Domestic happiness is by common consent assigned a high place among earthly blessings. How, then, shall we estimate the Sabbath! which is peculiarly the day on which the pleasures of home are felt and appreciated. Amid the hurry and bustle common to working days, the domestic feelings are kept partly in abeyance: in the season of sacred rest full scope is afforded to the exercise of the heart's best affections. How striking the contrast betwixt the noise and turmoil of the busy world and the peaceful calm of the Sabbath in a well regulated family! when those near and dear to each other, commingle cheerfully, profitably. In such a sanctuary God is surely honoured, man blessed!
All men, the most advanced, have much to learn, and much to unlearn. By mind communing with mind, each is benefitted, improved. By the coming together of the old with the young, the rich with the poor, the learned with the illiterate, the accomplished with the simple, the variously gifted, one with another, feelings of sympathy, of mutual interest spontaneously spring up. Much of human happiness and improvement depends on social intercourse; and social intercourse is sweetened and elevated by a right use of the Sabbath.
Hail sweet Sabbath day! fairest of all the seven. comest to invigorate tender youth and veteran age; to lighten
the task of the toil worn and weary; to accelerate the march of mind; to strengthen the affections that bind heart to heart. Welcome sweet Sabbath! In thy return, the Divine Paternity is made manifest to all, who have hearts to feel! In thy return, the "Resurrection and the Life" strikes yet deeper root in the believer's soul! In thee, we have an earnest too, and a foretaste, of that Heaven of joy which awaits those who sleep in Jesus, the spirits of the just made perfect!
ILLUSTRATIONS FROM GEOLOGY.
Not only the motions of the stars, and the structures of human beings, and of all other animals, and of the different members of the vegetable kingdom, but the past history and features of our globe, display such evidences of beneficent design, as necessarily to conduct us to an intelligent and benignant Creator. Our earth is not of yesterday, nor was it made but six thousand years ago, for at least one hundred times that period must have been required for the deposition of one of its strata alone, the oldest sandstone; if we attempt to assign any age to it, its past existence must be counted by tens, if not more probably by hundreds of millions of its own revolutions round the sun. Throughout these unreckonable ages, numerous and vast have been the changes it has undergone; for there is not a portion of its present surface, which has not more than once lain, for centuries at a time at the bottom of the ocean; and been thence as frequently upheaved to the light, by volcanic or other mighty central forces. Nor has this seeming ruin, and these apparent devastations, been without a wise and kindly purpose; each change not only fitted it to be the dwelling place of some new order of sentient beings, peculiarly and exquisitely adapted to its temporary condition; but all these mutations conjoined have brought it to its present state of beauty, variety, fertility, and serviceableness to Man, the youngest and greatest of its inhabitants.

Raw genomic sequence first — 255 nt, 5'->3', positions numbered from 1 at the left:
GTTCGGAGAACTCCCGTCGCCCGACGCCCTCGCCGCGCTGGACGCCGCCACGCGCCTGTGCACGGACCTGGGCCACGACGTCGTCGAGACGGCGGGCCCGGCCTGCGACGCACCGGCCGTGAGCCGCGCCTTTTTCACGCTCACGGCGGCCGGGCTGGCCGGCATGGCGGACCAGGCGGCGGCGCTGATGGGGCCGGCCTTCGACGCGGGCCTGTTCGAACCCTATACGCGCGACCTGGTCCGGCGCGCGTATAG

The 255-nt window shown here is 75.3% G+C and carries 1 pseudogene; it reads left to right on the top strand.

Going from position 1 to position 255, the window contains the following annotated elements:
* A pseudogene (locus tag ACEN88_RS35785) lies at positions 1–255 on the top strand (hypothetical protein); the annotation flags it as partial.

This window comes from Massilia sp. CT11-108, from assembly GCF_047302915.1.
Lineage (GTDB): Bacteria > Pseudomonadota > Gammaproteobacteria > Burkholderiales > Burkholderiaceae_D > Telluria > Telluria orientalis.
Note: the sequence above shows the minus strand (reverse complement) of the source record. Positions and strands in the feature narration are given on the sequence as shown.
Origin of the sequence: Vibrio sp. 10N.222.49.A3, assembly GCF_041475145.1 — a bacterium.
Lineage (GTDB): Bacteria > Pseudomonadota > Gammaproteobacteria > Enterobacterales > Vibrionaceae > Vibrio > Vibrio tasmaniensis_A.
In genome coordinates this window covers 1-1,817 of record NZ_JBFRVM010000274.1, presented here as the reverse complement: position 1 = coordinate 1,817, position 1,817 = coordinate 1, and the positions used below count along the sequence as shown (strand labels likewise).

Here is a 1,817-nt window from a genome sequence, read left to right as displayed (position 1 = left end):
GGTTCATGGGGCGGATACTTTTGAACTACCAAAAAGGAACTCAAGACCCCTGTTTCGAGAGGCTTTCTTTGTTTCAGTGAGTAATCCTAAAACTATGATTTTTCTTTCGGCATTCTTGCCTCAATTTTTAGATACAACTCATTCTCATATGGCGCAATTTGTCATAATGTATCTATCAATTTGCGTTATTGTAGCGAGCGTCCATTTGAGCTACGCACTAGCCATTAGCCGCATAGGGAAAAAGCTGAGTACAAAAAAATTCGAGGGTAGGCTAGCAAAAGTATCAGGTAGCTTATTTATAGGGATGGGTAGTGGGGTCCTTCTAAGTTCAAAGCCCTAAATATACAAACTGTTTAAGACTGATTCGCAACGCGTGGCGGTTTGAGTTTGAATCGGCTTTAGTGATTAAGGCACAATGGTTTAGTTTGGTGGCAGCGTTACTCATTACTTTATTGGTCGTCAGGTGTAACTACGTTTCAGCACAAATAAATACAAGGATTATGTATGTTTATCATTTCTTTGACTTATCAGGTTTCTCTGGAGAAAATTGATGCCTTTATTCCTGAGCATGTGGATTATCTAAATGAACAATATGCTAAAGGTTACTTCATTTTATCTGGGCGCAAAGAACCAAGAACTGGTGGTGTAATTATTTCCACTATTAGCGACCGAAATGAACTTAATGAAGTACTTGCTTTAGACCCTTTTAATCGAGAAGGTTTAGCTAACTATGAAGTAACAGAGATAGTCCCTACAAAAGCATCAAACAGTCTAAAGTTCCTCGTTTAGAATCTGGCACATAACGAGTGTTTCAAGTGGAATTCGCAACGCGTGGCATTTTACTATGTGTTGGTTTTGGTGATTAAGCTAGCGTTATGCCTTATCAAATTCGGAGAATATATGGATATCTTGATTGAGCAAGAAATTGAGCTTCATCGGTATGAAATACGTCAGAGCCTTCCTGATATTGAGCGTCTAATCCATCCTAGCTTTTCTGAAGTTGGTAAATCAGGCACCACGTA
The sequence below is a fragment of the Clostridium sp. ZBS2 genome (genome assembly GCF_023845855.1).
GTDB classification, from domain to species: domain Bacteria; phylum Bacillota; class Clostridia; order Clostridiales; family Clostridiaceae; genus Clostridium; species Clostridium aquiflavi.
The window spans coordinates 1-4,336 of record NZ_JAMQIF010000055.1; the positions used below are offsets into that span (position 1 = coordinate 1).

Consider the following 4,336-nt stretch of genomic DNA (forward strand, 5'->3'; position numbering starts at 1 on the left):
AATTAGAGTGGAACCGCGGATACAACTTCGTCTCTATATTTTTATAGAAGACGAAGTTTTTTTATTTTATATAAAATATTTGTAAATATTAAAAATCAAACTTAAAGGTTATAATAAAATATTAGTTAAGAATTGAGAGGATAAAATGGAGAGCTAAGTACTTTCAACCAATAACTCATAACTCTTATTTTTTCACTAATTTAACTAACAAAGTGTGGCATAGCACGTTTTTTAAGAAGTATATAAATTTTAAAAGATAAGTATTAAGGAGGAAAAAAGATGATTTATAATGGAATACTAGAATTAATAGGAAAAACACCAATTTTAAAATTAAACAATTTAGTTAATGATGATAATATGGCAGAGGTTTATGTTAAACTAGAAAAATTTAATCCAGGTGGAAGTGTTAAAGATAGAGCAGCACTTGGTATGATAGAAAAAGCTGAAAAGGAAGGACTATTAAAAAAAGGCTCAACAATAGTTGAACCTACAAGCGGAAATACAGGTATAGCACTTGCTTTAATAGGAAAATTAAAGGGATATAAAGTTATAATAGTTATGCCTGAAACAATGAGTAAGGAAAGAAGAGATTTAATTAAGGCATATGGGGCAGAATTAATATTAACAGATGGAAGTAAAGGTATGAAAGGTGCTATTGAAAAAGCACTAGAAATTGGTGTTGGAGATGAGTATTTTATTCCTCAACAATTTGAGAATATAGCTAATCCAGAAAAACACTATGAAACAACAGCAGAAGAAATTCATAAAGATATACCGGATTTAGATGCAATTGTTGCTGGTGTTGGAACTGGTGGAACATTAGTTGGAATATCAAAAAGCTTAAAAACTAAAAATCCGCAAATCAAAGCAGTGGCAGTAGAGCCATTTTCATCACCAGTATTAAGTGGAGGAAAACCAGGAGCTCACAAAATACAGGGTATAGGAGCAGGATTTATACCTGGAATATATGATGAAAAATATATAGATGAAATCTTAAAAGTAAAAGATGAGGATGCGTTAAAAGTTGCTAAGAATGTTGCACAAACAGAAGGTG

The mere diversity of the surface of the earth, its mere arrangement into mountains and valleys, is evidence both of Design and of Benevolence. How " weary, stale, flat, and unprofitable" would a dead and uniform level have appeared to us, simply regarded as an object of contemplation, those
who have ever been forced to leave a hilly country in which their youth was spent, to reside constantly among plains, however fertile, can alone adequately conceive. That He who made our nature susceptible of great pleasure from variety, has placed that variety around us, is proof that he thought of our happiness even before he called us into existence; and commanded the volcanoes and the deluges of the pre-Adamite periods to make preparation for our enjoyment. Had the surface of our globe been void of elevations and depressions, it would probably have been entirely covered by the waters of the vast ocean, and consequently there could neither have been terrestrial plants nor animals. But suppose it a level, and uncovered by the sea; as rain must have fallen upon it from the atmosphere, had no means of escape into hollows been prepared for its reception, the surface must have been converted into one immense morass, healthy enough in all probability for the dwelling place of the different saurians, but where human life could not have been maintained for a moment. As it is, the moisture raised from the earth and sea by the action of the sun, and suspended in the heavens above us, falls upon the mountains and is conducted down their sides in rivers, which disperse fruitfulness and beauty and health, as they go, and at length rest in the deepest valleys as vast lakes, or find their way directly to the ocean, to begin again their beneficent circuit. At one time the surface of our globe was composed of nothing but bleak and barren rock. Immediately, however, did the atmosphere and the rains begin to act upon it. Many rocks, including even the hardest, have been gifted with a power of absorbing from the air both oxygen and carbonic acid; which have the effect of decomposing them, and crumbling them gradually down into minute particles. Even at the present moment, this process is going on among some of the most compact of them, to the depth of half-aninch per year; that is, to that depth they are being converted into small gravel or into powder. Rain, by penetrating into the minutest fissures, and cold by there transforming it into ice, combine to split even the firmest textures, and thus expose them more completely to the process of disintegration by atmospherical or chemical agencies. Rivers, again, are constantly wearing away great quantities of solid matter; they frequently scoop out channels even in basalt or granite to the depths of hundreds of feet. This dust they either deposit on their banks, or at the bottoms of